"We have a self-defeating capitalist system where social and environmental problems get bigger and bigger. If Adam Smith could have envisaged measuring impact, he might have said that impact is the invisible heart of the market to guide the invisible hand."  Sir Ronald Cohen
Last week, I joined colleagues from the impact investing community for a panel discussion at the British Private Equity & Venture Capital Association (BVCA) Summit, New Horizons to tackle the question: ‘Is impact investing having an impact?’.
In this blog, I share some of the highlights from our discussion where we conclude that impact investing is having a big impact across the investment ecosystem, going far beyond Big Society Capital’s work with mission driven organisations in the UK. Asset owners increasingly want to see their managers assess for social and environmental impact and impact intent. Entrepreneurs and businesses want to work with managers who are aligned with the concept of doing well by doing good. The panel concluded that the coronavirus pandemic and climate change crisis mean these trends are set to accelerate.
Is the ‘impact revolution’ close to a ‘tipping point’ or already in the ‘mainstream’?
Some of the early forces driving change were young people’s consumption habits and where they chose to work – as well as entrepreneurs establishing new impact driven businesses. Increasingly, we see asset owners as the agents of change through pressure on their investment managers. There are now over $30 trillion of assets managed for impact principles, including the consideration of Environmental, Social and Governance (ESG) factors – or around a third of actively managed assets.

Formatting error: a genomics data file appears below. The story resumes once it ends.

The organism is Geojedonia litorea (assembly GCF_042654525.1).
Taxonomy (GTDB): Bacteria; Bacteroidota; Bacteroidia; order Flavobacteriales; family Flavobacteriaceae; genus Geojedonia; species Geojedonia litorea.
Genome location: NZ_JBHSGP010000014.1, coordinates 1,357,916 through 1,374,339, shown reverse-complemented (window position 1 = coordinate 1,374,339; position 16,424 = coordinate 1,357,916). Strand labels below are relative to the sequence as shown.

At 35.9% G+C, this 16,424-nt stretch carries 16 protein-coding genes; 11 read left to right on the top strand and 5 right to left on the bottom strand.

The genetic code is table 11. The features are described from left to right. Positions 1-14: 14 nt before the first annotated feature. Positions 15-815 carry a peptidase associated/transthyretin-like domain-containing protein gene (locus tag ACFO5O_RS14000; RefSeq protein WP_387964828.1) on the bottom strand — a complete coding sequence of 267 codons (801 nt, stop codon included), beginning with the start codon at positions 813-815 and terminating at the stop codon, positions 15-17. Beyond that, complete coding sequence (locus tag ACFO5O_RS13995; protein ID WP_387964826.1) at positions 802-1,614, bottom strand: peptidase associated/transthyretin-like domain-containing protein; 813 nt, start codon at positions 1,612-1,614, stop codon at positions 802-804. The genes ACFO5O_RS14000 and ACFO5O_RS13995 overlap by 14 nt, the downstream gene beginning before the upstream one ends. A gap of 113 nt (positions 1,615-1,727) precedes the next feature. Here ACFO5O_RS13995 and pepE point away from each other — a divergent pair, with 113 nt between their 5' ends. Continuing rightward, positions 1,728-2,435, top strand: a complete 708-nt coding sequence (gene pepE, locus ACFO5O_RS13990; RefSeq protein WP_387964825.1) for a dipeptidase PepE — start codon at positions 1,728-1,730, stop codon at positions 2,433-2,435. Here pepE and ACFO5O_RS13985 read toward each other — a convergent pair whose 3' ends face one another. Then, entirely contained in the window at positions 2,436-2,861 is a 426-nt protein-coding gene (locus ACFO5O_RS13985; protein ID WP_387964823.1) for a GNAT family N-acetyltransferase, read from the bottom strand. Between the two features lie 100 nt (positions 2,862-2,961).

We are seeing a shift further into targeted impact objectives being led by mission driven investors such as endowments, but with pension funds increasingly active – with many exploring specific 5-10% allocations to impact. In the UK, the Impact Investing Institute has recently published five principles for pension trustees as they consider the transition to targeting impact.
At Big Society Capital, we see the scale of this shift across our activities - from our work with asset owners to the number of new fund applications we receive. For example, in social impact venture we have received over 75 new venture fund applications already this year, in comparison to less than 10 in 2018.
We see increasing interest from all types of investors in how considering impact can add value to their investments. Perhaps the best evidence we are reaching the mainstream is when truly assessing social and environmental impact just becomes part of good investing.
How close are we to consensus on the ‘measurement’ challenge?
A central challenge surrounding impact investing is consensus on impact measurement. Whilst consensus is still a little way off, huge strides have been made by pioneering organisations such as the Impact Management Project to develop and integrate consistent frameworks.
We discussed recent initiatives such as the Impact Weighted Accounts project at Harvard Business School and how technology and big data are helping enable greater impact transparency. The consensus of the panel was that regulation was going to be an increasing force to drive impact transparency further into private companies – with significant change expected in the next few years. This has the potential to have a significant effect on company valuations with some evidence this is already taking place.
Does COVID-19 blunt the revolution or fan it?
The coronavirus pandemic has been both a health and a social economic crisis and has heightened people’s awareness of social issues. It has helped re-balance the focus across environmental and social issues. Panellists highlighted that ‘Building back better’ is all about resilience and prevention. Investment practices have to change to help reduce the likelihood of future shocks and increase society’s resilience to them when they do occur. Although these preventative measures may be more expensive in the short term, COVID-19 is clearly sending us a message that it will deliver cost savings in the long term. And businesses that have been adopting this approach for a number of years are those that have stood up best financially.
Impact investing is already changing the investment ecosystem. Investors are increasingly seeing impact as a source of value in considering all investments. Asset owners are increasingly allocating capital to those funds who invest intentionality to exert a positive impact; are delivering additionality beyond the provision of private capital; and, commit to ongoing measurement and management of impact performance.